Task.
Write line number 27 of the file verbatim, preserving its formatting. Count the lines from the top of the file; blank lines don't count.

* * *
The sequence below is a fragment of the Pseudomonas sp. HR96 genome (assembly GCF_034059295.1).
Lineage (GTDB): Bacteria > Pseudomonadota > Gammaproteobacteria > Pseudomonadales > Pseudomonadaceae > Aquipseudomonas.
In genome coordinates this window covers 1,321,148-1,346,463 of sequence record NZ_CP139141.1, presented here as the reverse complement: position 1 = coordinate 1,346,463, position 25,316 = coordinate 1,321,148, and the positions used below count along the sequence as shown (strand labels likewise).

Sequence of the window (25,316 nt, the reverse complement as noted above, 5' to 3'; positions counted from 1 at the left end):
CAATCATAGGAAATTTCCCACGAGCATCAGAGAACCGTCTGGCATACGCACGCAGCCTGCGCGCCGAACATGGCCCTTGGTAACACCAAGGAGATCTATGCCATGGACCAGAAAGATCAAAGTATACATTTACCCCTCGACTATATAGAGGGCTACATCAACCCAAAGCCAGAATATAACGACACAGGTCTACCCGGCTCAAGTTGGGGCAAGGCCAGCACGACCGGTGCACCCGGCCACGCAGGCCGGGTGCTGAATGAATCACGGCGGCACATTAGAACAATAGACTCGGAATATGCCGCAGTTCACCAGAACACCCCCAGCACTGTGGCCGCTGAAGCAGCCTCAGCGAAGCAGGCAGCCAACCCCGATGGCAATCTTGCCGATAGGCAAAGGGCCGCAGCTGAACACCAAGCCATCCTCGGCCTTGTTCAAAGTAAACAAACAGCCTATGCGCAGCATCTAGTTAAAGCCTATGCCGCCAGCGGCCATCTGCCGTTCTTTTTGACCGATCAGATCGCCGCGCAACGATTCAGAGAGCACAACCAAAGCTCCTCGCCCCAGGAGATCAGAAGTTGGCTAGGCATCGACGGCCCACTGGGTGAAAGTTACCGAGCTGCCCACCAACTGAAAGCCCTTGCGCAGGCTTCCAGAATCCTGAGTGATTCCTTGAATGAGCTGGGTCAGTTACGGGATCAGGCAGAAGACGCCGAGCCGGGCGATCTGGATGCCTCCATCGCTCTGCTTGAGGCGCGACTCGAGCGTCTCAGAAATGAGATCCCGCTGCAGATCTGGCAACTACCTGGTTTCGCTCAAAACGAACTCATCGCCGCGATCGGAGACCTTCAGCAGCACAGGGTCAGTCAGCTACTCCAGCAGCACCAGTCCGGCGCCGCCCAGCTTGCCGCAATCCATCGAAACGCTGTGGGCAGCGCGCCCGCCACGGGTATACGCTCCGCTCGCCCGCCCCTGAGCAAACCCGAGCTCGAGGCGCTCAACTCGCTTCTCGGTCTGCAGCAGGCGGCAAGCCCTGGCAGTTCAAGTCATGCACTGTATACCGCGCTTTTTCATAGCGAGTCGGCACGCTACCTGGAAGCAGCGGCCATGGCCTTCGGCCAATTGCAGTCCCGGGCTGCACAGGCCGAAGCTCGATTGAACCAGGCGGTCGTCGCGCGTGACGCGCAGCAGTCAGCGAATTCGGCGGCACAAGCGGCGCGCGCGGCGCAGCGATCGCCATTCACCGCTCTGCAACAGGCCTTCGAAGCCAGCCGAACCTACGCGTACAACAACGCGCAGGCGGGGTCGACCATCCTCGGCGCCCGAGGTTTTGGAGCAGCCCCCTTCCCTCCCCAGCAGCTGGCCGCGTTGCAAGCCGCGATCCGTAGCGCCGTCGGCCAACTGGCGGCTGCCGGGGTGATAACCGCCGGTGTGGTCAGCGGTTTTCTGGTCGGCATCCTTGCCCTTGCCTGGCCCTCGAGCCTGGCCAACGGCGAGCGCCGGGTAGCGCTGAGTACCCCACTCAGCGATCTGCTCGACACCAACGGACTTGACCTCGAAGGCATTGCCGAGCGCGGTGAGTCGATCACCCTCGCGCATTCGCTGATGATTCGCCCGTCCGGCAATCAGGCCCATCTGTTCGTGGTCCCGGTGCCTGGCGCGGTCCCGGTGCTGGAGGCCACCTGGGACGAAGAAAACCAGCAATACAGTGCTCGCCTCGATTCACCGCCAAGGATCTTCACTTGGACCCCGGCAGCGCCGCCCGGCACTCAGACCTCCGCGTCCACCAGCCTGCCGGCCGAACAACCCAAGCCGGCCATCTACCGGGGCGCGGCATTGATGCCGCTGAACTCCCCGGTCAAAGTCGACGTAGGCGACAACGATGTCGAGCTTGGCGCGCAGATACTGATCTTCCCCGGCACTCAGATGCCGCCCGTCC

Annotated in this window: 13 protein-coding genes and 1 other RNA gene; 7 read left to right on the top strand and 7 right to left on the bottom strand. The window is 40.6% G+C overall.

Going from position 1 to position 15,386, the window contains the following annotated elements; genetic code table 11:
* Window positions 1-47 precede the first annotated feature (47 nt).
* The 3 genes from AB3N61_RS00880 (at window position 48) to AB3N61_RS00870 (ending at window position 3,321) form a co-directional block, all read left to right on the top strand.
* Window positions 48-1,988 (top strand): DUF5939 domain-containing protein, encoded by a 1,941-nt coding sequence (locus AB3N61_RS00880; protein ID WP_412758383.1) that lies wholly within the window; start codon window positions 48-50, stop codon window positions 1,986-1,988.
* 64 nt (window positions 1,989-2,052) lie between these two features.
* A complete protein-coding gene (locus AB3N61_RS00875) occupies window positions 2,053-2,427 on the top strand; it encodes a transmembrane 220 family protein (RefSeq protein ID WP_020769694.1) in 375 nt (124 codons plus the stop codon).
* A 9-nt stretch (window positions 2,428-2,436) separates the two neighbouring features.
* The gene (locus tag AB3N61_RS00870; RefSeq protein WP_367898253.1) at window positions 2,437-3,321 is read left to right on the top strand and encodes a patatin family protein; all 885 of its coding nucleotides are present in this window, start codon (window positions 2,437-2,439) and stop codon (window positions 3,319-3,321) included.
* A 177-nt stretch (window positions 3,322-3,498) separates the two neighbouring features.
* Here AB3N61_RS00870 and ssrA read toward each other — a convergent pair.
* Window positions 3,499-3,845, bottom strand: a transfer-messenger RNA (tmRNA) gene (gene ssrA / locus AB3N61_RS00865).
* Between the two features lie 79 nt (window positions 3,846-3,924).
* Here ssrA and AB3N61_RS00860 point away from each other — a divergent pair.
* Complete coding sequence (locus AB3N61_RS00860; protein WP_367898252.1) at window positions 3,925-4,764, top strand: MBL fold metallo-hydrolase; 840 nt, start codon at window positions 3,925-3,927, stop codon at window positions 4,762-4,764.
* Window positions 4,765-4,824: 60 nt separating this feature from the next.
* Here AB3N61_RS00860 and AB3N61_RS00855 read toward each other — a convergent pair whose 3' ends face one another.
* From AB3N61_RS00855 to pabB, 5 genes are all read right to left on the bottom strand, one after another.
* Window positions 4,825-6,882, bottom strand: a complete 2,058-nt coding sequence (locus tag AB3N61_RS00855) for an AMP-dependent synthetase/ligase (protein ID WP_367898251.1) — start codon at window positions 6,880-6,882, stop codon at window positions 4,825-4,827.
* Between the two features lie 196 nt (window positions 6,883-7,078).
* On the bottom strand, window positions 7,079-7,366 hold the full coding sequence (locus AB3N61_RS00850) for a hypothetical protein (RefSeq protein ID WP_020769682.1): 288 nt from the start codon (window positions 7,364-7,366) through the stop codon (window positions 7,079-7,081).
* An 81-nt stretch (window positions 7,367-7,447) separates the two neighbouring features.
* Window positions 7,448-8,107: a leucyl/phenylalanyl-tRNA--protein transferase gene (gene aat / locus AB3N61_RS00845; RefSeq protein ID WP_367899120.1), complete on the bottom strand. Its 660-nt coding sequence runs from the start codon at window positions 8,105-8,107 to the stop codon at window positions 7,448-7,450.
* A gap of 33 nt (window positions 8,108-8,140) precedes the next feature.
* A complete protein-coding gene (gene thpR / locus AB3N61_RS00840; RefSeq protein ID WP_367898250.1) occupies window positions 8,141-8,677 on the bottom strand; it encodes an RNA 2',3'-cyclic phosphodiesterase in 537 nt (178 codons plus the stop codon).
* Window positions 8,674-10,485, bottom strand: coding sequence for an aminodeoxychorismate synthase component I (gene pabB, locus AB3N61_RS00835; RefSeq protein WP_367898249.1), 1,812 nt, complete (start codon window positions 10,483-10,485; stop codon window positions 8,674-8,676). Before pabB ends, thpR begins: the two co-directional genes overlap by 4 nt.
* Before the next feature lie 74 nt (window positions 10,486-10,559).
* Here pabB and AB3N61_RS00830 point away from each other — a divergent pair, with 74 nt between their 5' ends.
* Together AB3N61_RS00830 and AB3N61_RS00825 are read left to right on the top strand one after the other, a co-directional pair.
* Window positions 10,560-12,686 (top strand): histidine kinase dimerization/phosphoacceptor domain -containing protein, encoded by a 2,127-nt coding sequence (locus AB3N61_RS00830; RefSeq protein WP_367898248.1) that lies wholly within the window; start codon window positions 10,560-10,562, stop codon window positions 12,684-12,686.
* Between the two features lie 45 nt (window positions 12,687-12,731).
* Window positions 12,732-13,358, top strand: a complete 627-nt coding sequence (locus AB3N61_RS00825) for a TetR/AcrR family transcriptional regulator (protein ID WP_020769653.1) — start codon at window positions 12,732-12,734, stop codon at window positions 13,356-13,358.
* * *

* An 81-nt stretch (window positions 7,367-7,447) separates the two neighbouring features.